Okay, I’m going a little psycho (acoustic). The entire premise for this project is our ear-brain integration time and how it interacts with the acoustic source and room reflections.Background:
Over the past couple of years I’ve followed posts by respected industry professionals from companies like KEF, Snell, JBL, etc. I pay particular attention to their holistic views on speakers and rooms…the perception of sound in real rooms. Among other things, this obviously includes acoustic reflections from room surfaces.
It seems generally accepted that our ear-brain has a very short integration time at high frequencies…we sense first arrival from the speaker, largely oblivious to room reflections. As frequency decreases, integration time increases progressively until, in woofer territory, we fully sense contribution of the room…our ear-brain acts sorta like windowed MLS measurements. I have been unable to find quantitative documentation of this “sliding scale”, but the tendencies seem clear.
Floyd Toole indicates we can detect acoustic flaws as narrow as 1/20 octave. SoundEasy doesn’t have a selection for 1/20 but it does do 1/24 octave which, unless otherwise stated, I’ll use consistently in this thread. Also for consistency, only Hanning windows are shown. (Hanning and other tapered windows like BH and KB emphasize the leading edge of the impulse, trailing off to zero influence at the end of the time window; a rectangular window weights all input equally.)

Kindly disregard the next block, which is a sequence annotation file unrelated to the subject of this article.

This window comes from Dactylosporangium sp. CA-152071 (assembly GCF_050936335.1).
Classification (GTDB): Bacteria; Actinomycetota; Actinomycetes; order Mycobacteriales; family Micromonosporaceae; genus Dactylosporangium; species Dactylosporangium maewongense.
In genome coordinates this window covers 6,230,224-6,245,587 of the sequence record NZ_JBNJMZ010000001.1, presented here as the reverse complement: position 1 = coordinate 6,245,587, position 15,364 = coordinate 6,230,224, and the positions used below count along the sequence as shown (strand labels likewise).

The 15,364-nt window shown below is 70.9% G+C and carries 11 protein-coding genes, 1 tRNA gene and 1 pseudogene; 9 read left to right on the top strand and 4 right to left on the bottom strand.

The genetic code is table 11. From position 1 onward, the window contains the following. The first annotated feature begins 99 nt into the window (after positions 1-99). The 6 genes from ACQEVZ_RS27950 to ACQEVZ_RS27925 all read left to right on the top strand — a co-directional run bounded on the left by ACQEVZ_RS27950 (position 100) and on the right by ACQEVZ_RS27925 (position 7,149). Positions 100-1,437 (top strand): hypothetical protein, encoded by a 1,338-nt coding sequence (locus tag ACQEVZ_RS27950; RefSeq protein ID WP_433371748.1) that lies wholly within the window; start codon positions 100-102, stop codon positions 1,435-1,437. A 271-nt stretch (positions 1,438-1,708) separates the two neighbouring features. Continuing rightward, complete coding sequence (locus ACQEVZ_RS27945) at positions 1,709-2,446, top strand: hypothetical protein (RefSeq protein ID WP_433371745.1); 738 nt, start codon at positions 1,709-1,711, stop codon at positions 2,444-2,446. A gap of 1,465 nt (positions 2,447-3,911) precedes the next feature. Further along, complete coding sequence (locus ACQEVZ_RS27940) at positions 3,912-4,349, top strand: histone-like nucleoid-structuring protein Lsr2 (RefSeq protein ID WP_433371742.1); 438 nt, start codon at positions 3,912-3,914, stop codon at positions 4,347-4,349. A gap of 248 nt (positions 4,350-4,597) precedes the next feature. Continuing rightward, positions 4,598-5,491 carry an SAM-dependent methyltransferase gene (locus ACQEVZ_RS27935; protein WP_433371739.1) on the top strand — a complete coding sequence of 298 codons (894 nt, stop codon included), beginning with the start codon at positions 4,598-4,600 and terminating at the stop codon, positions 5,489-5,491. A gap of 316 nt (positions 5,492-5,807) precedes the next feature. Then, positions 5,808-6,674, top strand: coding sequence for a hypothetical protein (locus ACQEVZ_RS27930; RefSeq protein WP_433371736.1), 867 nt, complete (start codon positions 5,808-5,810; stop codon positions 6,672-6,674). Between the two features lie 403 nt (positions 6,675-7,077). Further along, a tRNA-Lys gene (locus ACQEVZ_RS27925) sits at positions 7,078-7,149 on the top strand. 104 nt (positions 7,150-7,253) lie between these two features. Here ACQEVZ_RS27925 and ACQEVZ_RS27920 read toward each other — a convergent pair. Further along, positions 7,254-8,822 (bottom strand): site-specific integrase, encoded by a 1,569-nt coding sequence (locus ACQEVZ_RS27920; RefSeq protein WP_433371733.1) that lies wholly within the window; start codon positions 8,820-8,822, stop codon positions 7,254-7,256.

All measurements shown here are from the 4M listening distance. Why 4M? Many speakers are designed with practically anechoic measurements (1M, gated MLS, GP, etc). This is appropriate when the listening environment is unknown or unpredictable. However, IMO, it is somewhat shortsighted to ignore a known
environment, like our purpose-specific listening rooms. In other words, you will not see the issue discussed here in your system unless you look for it with LP measurements in your room.
EQ of the “old” speakers evolved through hundreds of measurements. The most pleasing results were obtained with “mental integration” of measurements at 2ms, 4, 8, 16, etc, doubling through 128ms. 2ms provides the reference up around 10kHz (including direct arrival only) with increasing room reflections added until 128ms provided the subwoofer reference. Here is an overlaid example to help illustrate the process.
Through the measurement/EQ process, floor reflection impact was obvious, even with short “listening” windows. For example, a 2ms Hanning window timed to exclude floor bounce yields clean first arrival frequency response. Including floor bounce by extending even the very forgiving tapered window to 3ms begins to corrupt FR. To illustrate rapid onset of the issue, here is one of the “old” speakers from 4M, at 2ms, then 3, 5, 10, 20, and finally 100ms. (BTW, this and all following MLS FR plots in this post are run at the same level but manually separated for clarity.) The longer windows allow other reflections to enter the picture, but floor bounce still dominates midrange corruption because it is the nearest surface with the strongest return. Also notice the apparent increase in bass levels as longer integration time and the room come onboard.
The Octagon ceiling is already heavily treated with fiberglass stuffed in the space between (fabric covered) joists, but ten 2’x2’ floor pillows were the only practical tool I had to combat floor bounce. Unfortunately the pillows are not tunable and positioning them for improvement usually met with degraded performance elsewhere. No pillows were used in any of the measurements in this thread.